# Math question

• Dec 20th 2009, 07:58 PM
FuryofLight
Math question
Peter buys a ski vacation package priced at $2754. He pays$350 down and finances the balance at \$147 per month for 1.5 years. Determine the annual interest rate, compounded monthly, being charged.

The only financial question in my text book that i could not solve. Any help would be appreciated. Thanks!
• Dec 20th 2009, 08:23 PM
Krahl
350 was paid straight away so no interest acted upon it.so he needed to pay 2404.
147 for 1.5yrs=18months is 147(18)=2646

so $2404(1+\frac{r}{12})^{12(1.5)}=2646$

solving for r gives you the annual interest rate compounded monthly
• Dec 21st 2009, 06:16 AM
FuryofLight
http://www.mathhelpforum.com/math-he...d7e6a873-1.gif

(1+ r/12)^18=1.1
(1+r/12)= 18 x sq rt of 1.1
r/12= 1.005 -1
r= 0.005 x 12
(am i going the right direction?)

so the interest rate compounded monthly is approximately 6%??

Tvm for the quick reply. =)
• Dec 21st 2009, 07:27 AM
Krahl
• Dec 21st 2009, 07:46 AM
Wilmer
I don't follow/understand what BOTH of you are doing (Doh)

Formula for loan payments:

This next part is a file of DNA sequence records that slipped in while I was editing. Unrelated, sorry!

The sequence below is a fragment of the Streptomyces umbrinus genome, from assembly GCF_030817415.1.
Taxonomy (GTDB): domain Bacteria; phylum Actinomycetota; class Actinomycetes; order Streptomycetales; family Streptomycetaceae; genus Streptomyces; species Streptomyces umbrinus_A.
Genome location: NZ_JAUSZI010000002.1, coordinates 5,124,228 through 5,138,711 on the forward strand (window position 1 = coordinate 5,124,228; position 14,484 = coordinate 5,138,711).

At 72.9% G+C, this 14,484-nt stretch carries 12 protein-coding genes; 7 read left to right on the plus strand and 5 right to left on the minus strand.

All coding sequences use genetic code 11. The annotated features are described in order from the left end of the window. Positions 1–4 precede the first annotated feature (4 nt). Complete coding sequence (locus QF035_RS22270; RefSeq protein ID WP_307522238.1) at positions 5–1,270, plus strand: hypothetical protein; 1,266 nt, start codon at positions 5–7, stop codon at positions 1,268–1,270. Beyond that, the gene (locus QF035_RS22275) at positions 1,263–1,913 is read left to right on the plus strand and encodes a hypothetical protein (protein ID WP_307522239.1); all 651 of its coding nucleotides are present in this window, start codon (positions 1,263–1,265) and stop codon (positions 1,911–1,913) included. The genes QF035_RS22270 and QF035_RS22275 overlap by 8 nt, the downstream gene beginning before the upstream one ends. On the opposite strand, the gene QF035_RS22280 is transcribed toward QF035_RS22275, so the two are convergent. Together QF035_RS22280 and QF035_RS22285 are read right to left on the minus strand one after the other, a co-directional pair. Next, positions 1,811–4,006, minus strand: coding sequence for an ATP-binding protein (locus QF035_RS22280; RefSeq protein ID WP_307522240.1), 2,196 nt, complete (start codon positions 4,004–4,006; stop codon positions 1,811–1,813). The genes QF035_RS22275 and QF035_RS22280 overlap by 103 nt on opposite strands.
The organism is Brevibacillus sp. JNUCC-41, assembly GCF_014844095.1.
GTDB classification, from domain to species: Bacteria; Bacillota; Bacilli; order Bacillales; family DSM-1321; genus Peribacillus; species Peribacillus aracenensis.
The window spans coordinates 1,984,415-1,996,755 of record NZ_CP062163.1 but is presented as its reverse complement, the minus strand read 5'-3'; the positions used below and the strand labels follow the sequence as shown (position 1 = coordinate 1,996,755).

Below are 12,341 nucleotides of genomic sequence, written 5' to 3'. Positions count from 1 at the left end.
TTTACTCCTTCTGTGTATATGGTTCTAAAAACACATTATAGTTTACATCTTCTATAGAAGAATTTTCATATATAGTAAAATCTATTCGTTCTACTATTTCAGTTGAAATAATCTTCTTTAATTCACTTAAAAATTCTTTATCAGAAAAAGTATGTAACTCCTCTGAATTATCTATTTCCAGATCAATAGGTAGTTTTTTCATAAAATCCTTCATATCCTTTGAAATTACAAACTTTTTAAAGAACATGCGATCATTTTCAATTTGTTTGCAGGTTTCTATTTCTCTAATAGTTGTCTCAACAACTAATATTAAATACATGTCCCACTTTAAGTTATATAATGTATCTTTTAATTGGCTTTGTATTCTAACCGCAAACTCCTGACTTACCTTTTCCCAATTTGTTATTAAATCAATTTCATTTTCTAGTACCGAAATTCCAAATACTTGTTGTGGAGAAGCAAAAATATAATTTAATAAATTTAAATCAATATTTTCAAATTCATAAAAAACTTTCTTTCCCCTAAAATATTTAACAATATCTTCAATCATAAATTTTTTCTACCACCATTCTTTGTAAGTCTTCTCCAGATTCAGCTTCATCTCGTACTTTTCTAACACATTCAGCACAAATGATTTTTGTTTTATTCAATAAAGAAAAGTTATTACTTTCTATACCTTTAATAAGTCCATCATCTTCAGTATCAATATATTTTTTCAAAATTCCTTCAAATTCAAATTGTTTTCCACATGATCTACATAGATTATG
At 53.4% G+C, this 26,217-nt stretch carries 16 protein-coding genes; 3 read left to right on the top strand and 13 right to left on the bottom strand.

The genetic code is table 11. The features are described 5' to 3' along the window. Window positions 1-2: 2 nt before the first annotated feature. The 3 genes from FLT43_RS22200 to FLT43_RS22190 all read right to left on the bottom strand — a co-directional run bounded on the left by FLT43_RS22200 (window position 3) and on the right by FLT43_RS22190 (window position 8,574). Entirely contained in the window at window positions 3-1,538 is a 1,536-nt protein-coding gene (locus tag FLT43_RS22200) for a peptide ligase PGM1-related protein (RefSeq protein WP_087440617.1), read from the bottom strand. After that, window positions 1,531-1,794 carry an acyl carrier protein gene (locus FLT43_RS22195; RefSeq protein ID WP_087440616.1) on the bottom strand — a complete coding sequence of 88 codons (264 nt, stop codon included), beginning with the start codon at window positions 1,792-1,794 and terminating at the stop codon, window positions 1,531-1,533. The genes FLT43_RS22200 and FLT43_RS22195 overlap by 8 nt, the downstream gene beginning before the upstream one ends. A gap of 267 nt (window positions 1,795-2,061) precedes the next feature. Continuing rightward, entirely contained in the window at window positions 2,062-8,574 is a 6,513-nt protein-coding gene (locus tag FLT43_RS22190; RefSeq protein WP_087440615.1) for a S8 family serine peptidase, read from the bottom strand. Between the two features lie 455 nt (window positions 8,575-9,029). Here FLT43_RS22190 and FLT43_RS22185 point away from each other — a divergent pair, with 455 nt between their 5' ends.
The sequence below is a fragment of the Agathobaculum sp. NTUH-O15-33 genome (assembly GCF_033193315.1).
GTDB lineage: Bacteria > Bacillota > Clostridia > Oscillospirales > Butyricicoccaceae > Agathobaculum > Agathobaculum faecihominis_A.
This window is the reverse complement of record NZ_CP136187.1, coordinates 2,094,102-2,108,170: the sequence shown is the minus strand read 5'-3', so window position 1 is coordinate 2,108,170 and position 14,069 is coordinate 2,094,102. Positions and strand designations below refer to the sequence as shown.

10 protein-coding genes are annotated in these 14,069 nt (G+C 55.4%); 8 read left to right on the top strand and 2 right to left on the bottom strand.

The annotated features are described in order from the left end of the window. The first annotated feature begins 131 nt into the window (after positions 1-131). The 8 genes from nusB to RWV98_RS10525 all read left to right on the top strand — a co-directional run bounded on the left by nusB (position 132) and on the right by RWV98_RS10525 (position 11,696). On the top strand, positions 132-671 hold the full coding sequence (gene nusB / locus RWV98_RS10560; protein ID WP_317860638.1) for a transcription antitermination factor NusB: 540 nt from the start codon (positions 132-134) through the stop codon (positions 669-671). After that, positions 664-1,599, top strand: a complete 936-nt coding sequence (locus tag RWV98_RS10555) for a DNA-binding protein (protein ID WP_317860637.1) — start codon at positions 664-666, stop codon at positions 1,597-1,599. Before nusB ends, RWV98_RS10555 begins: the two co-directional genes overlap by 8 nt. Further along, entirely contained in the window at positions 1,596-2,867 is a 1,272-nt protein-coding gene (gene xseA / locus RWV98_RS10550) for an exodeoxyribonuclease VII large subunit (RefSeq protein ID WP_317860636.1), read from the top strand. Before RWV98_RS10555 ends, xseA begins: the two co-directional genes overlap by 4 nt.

P = Ai / (1 - k) where k = 1 / (1+i)^n

P = payment (147)
A = amount borrowed (2404)
n = number of months (18)
i = monthly rate (?)

That CANNOT be solved directly: iteration is required.
The rate will be ~12.357% annual, cpd monthly.
All I can say is look up "iteration" or get teacher to demonstrate;
can't teach that here!
• Dec 21st 2009, 09:13 AM
FuryofLight
lol Wilmer, i also had no idea what i was doing, was only following Krahl's equation and solving for 'r' o.o

and yea, Wilmer your answer is correct according to the back of the text book. I just wanted to know if there was another way of solving the question without using 'guess and check'. And I was also told that this question was not even meant for grade 11. >.<
• Dec 21st 2009, 09:46 AM
Krahl
oh yes thanks wilmer. paying monthly you have to remember that 147 is worth more now than it does later.

so

$\frac{147}{(1+r)^{n-1}}+\frac{147}{(1+r)^{n-2}}+...+\frac{147}{(1+r)}=2404$

and you get wilmer's formula